My father has never liked warriors, and never liked the violence of their binding ritual. I tucked her letters in a pocket underneath my lavish robes.

“What are those?” my brother asks.

“I wrote her letters, every day.”

“You were not allowed to contact her.” he says, thinking he has found a loophole in the ceremony, imagining he can break the ritual before it began.

I shook my head. “They were never sent, they waited for her, like I did.”

My brothers tied me to a pole on top of a giant mound of burning sand. In some places in this dessert, pools of sand turn to glass in the terrible heat.

“These knots could be broken.” whispered my oldest brother. “If you run away, we will find you.” I shake my head. He does not understand.

In the distance I saw the giant lizard pulling at its electric chain. As soon as my brothers board the airship, the chain dissipates. I am not afraid. She is probably hiding. She is an intelligent warrior.

The lizard ran toward me. It was bigger than I thought. My brothers watched from above. I smiled at them. They were worried that even if my lover does come, she will fail. She has not yet made a name for herself in her clan but I know her strength.

The lizard crawled up the mound where I was tied when my lover jumped into my vision. She was caked in mud and she moved like a blur across the sand. I watched her as she shot a golden beam of light from a silver gun in her hand. It strikes the creatures side, a non-lethal blow. The Lizard roared. She drew her sword and it crackled with blue electricity as she leapt towards the monster.

She managed to deal a blow to its leg. It turned swiftly and knocked her to the ground. She lay very still then, and the creature hovered over her, snarling. The creature reared its head and I screamed, my blood burning inside of me.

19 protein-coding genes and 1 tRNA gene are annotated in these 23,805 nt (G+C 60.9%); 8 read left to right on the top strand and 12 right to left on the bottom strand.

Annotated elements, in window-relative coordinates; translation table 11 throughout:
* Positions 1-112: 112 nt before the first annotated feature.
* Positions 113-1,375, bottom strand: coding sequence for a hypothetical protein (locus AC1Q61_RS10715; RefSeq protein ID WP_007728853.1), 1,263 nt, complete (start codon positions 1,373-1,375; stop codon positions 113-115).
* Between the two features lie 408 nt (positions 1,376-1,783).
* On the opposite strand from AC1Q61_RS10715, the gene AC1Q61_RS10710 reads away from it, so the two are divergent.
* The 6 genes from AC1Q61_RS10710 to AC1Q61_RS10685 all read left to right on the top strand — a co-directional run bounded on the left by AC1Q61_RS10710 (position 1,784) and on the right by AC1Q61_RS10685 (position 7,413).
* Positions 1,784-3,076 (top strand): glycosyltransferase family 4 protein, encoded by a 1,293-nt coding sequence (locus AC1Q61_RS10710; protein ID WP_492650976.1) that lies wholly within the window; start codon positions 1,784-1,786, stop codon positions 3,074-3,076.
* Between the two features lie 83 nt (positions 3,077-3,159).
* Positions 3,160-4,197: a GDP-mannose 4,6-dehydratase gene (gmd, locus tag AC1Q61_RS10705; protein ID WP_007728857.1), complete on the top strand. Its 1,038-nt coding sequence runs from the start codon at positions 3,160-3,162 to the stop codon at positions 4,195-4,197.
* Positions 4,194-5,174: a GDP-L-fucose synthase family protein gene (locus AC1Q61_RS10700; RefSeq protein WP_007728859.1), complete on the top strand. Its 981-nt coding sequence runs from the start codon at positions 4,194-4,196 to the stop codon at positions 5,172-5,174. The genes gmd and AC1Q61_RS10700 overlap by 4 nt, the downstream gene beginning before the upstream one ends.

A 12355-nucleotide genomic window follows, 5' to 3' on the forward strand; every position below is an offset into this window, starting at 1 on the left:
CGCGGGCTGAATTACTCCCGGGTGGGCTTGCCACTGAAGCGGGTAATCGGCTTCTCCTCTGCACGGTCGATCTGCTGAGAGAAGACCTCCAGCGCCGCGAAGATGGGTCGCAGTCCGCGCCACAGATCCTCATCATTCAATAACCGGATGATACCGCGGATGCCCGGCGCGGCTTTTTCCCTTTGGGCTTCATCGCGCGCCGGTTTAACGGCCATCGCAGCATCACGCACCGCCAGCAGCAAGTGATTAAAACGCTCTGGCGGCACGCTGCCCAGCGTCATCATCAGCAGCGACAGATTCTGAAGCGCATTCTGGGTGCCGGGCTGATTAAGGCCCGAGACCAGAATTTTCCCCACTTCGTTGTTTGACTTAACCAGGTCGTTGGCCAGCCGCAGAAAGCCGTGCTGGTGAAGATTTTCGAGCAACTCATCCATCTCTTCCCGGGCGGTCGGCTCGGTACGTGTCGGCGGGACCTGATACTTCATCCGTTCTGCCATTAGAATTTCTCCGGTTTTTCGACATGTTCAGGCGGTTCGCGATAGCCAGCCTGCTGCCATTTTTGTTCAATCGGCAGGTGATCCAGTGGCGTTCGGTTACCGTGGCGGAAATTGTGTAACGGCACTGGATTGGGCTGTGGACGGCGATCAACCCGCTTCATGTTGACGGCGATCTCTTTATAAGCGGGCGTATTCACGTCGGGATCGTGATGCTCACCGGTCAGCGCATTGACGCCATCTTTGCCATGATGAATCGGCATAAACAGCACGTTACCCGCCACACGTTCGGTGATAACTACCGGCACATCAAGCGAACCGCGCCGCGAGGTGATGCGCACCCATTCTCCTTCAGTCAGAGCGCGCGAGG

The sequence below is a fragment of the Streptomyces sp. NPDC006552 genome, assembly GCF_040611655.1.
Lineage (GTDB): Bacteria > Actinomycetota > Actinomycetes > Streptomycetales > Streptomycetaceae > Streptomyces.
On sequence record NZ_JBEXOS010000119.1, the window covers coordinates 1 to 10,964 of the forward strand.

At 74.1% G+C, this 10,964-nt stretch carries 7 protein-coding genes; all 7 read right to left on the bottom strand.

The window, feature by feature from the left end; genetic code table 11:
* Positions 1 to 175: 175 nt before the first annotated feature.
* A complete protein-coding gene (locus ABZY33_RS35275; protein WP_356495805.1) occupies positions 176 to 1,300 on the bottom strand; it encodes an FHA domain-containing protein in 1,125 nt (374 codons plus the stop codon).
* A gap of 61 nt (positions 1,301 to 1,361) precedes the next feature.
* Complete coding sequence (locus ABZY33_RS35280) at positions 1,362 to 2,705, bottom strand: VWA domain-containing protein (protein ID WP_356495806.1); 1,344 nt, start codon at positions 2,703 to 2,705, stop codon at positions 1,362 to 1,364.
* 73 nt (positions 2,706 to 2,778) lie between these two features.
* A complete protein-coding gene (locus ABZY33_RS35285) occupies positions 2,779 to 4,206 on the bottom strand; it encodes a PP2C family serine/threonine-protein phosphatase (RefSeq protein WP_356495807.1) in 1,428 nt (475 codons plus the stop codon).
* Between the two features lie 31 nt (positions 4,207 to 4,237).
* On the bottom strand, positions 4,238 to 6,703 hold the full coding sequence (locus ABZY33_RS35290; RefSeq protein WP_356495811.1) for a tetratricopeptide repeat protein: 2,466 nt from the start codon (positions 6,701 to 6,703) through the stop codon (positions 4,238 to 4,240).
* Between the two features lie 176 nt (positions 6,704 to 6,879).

Her eyes opened, and she moved quickly, slicing at its throat, its orange blood coating her as she rolled out from under its falling body. She dealt the killing blow, her electric sword shaking the giant lizard’s body. She turned and ran towards me. A year has changed her, she has become hardened from her time in space. I weep and she is wiped the blood from her face.

“Embrace me.” I cried. She hesitated.

“I am so dirty.” She said, shame on her face. It was her first words to me in a year.

I slipped out of the lightly tied knots, reaching for her. “Embrace me, and see if I care.”

From the airships above, our families tossed flowers onto the sandy mound, and we were one at last.

She is an iLand

The bud blossomed into her ear, its hairlike tendrils snaking towards her eardrum where they fanned out into electric petals, sensors cool against her hot skin. The soft thud reminded Meredith of being submerged, and in a way, she was: holding her breath against the summer rush hour stench of body odor and urine as the subway undertow pulled her beneath the island. The bud measured her heart rate, body temperature, slight changes in her pH. It understood her mood, and it provided a soundtrack to match. Slow, quiet. A Monday evening mix.

Meredith was well into the third track when her hardware buzzed against her thigh. She shifted her weight to detach it, and pressed the backlight button to better make out the words. Josh.

u ok?

im fine, she messaged back. y?

Three thousand miles away, on the west coast, the boy Meredith had met on her favorite band’s forum frowned at the letters on his own messenger. She couldn’t lie to him any more than she could lie to her bud. Josh syndicated all of his friends’ iTracks, and the downtempo music broadcast her mood better than any facial expression could.

im reading ur itrack, he typed. sounds sad.

just a mellow monday, Meredith replied.

want company?

Meredith answered with an indifferent emoticon, but Josh understood. He positioned his analogue headset over his ears and smiled at its weight, at the cold feeling of leather-covered foam beside his cheekbones. He clicked the link on her iTrack feed and jumped in mid-song, then settled back into his armchair, closing his eyes and concentrating on the gentle, melancholy notes.

Separated by an ocean of land, Meredith leaned into the hard cradle of an orange subway chair as her world, too, faded to music. Around her, dozens of bodies shifted to their own rhythms, composing their iTracks over the steady, low hum of the train.